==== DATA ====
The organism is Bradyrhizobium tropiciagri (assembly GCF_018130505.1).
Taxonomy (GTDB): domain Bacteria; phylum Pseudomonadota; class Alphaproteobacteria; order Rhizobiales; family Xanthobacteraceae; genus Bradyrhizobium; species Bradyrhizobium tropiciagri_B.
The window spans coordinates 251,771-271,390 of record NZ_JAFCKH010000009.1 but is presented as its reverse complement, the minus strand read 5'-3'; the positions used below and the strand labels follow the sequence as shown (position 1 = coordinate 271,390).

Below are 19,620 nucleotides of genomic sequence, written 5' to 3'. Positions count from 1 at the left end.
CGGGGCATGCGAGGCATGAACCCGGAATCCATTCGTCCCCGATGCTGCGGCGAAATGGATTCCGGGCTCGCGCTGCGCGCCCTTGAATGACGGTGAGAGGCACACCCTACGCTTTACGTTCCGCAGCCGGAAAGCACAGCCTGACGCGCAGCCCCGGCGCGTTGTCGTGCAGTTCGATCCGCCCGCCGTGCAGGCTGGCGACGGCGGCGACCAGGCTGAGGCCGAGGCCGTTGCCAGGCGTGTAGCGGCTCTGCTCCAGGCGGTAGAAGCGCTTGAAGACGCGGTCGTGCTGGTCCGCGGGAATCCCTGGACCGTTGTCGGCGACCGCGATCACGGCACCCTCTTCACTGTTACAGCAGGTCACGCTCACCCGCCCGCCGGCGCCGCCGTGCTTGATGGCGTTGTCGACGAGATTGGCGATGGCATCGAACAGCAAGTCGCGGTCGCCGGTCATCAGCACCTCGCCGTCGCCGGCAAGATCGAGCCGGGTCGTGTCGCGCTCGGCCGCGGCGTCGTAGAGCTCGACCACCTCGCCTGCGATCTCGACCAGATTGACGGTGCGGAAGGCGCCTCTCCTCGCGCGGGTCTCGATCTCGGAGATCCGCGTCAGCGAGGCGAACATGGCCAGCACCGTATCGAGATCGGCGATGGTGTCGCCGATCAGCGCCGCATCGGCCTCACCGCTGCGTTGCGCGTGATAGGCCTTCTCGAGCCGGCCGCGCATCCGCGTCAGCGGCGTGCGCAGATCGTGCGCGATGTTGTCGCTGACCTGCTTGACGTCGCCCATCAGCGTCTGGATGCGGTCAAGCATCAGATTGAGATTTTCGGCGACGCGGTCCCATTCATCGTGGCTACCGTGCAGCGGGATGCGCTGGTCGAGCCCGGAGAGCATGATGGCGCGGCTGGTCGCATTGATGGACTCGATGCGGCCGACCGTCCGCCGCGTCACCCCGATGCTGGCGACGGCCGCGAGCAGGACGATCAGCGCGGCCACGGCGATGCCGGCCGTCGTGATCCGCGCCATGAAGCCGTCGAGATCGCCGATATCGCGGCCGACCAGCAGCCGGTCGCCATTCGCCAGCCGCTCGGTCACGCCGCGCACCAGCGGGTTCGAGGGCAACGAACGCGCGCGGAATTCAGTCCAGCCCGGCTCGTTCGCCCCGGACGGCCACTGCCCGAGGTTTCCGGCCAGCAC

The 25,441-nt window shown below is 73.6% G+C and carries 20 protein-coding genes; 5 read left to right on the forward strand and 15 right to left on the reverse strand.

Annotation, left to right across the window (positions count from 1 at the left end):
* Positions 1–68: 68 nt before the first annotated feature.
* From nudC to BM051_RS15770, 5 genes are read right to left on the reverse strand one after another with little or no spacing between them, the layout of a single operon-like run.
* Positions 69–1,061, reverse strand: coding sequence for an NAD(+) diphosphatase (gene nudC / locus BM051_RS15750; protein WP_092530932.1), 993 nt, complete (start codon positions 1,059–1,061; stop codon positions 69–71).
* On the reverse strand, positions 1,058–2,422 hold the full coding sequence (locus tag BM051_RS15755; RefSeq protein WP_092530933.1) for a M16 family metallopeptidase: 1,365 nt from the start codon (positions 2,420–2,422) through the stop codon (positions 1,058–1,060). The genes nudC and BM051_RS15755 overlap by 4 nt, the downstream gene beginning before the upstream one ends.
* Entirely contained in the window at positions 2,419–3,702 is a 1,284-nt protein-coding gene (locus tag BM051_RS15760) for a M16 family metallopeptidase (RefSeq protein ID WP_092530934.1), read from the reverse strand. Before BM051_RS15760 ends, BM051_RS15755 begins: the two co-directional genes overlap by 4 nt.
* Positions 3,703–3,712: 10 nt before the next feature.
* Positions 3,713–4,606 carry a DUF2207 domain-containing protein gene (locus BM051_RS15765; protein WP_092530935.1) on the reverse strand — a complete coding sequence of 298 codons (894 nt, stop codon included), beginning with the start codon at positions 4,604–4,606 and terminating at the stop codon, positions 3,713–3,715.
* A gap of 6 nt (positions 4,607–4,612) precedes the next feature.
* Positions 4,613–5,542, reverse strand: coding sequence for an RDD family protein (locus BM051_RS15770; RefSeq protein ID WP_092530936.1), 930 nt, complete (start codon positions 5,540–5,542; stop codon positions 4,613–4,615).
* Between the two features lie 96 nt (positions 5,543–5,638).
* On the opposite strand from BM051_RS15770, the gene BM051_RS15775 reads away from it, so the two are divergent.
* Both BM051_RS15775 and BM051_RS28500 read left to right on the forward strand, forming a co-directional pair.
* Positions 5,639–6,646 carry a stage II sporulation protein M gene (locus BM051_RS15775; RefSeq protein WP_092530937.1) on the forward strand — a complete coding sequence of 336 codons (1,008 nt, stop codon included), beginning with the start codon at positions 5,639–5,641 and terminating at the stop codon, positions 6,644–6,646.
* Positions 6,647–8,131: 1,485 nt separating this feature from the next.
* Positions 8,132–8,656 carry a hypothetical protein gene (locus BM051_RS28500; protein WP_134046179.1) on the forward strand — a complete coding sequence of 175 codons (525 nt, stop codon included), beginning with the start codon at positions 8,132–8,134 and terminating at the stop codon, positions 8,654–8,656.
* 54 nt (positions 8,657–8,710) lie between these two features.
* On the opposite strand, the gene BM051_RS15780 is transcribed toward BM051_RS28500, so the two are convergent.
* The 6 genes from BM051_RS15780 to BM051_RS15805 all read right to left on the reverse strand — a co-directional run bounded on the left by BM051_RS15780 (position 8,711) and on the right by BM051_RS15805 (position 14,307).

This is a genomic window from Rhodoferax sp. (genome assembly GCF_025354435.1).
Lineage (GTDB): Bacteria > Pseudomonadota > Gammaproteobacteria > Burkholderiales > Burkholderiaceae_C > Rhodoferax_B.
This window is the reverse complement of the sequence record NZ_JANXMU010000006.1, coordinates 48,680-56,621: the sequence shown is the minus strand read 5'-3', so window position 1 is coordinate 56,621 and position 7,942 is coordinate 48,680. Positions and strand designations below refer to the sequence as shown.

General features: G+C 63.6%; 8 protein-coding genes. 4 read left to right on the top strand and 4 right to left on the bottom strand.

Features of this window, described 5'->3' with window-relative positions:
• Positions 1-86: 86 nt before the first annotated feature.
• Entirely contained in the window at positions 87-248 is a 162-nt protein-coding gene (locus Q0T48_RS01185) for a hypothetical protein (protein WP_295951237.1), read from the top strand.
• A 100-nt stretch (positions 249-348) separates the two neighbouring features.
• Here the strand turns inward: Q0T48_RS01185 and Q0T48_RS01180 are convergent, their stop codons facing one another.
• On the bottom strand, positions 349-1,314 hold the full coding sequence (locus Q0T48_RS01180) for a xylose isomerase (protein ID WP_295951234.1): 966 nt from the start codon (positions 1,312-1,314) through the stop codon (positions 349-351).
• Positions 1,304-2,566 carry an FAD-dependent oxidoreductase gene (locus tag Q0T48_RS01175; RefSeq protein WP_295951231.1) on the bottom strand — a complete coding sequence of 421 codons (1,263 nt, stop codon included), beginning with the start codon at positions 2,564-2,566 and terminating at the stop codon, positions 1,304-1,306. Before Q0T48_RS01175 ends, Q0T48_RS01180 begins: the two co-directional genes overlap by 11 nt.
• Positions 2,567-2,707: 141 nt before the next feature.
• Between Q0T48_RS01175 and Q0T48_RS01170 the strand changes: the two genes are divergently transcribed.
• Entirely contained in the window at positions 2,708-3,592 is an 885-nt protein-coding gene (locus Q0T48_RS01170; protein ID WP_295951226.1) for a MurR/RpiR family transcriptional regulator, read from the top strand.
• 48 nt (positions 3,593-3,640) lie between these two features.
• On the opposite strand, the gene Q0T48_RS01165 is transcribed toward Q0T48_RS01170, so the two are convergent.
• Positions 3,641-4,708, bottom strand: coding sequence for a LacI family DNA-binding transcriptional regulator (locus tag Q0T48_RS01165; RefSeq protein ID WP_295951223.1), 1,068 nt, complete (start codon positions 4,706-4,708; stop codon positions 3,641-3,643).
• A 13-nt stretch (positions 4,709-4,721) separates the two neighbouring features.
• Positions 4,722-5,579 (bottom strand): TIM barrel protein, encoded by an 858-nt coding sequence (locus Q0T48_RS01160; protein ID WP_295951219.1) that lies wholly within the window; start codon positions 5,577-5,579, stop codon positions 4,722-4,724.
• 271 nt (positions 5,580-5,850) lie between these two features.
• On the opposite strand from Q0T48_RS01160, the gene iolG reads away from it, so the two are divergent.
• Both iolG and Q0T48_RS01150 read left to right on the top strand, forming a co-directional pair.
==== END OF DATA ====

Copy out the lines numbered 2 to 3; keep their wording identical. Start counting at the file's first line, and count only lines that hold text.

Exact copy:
Taxonomy (GTDB): domain Bacteria; phylum Pseudomonadota; class Alphaproteobacteria; order Rhizobiales; family Xanthobacteraceae; genus Bradyrhizobium; species Bradyrhizobium tropiciagri_B.
The window spans coordinates 251,771-271,390 of record NZ_JAFCKH010000009.1 but is presented as its reverse complement, the minus strand read 5'-3'; the positions used below and the strand labels follow the sequence as shown (position 1 = coordinate 271,390).